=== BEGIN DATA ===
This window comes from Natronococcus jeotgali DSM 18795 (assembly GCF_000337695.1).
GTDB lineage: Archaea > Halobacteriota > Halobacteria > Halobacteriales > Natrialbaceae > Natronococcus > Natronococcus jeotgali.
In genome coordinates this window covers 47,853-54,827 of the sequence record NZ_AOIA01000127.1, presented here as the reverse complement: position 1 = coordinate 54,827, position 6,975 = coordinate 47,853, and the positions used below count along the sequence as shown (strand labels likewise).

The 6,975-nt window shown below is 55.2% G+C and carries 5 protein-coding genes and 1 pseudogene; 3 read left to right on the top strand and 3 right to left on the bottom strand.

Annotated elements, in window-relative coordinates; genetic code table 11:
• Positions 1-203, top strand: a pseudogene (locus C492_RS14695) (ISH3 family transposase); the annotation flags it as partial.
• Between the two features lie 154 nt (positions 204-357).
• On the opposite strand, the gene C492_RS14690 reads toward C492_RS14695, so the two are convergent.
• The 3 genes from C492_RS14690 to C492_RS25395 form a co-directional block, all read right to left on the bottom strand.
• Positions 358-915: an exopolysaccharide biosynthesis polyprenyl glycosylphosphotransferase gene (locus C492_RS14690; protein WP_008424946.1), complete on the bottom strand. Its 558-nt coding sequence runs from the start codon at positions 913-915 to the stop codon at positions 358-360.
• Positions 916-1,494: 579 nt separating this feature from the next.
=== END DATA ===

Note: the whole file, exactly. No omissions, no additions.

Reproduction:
This window comes from Natronococcus jeotgali DSM 18795 (assembly GCF_000337695.1).
GTDB lineage: Archaea > Halobacteriota > Halobacteria > Halobacteriales > Natrialbaceae > Natronococcus > Natronococcus jeotgali.
In genome coordinates this window covers 47,853-54,827 of the sequence record NZ_AOIA01000127.1, presented here as the reverse complement: position 1 = coordinate 54,827, position 6,975 = coordinate 47,853, and the positions used below count along the sequence as shown (strand labels likewise).

The 6,975-nt window shown below is 55.2% G+C and carries 5 protein-coding genes and 1 pseudogene; 3 read left to right on the top strand and 3 right to left on the bottom strand.

Annotated elements, in window-relative coordinates; genetic code table 11:
• Positions 1-203, top strand: a pseudogene (locus C492_RS14695) (ISH3 family transposase); the annotation flags it as partial.
• Between the two features lie 154 nt (positions 204-357).
• On the opposite strand, the gene C492_RS14690 reads toward C492_RS14695, so the two are convergent.
• The 3 genes from C492_RS14690 to C492_RS25395 form a co-directional block, all read right to left on the bottom strand.
• Positions 358-915: an exopolysaccharide biosynthesis polyprenyl glycosylphosphotransferase gene (locus C492_RS14690; protein WP_008424946.1), complete on the bottom strand. Its 558-nt coding sequence runs from the start codon at positions 913-915 to the stop codon at positions 358-360.
• Positions 916-1,494: 579 nt separating this feature from the next.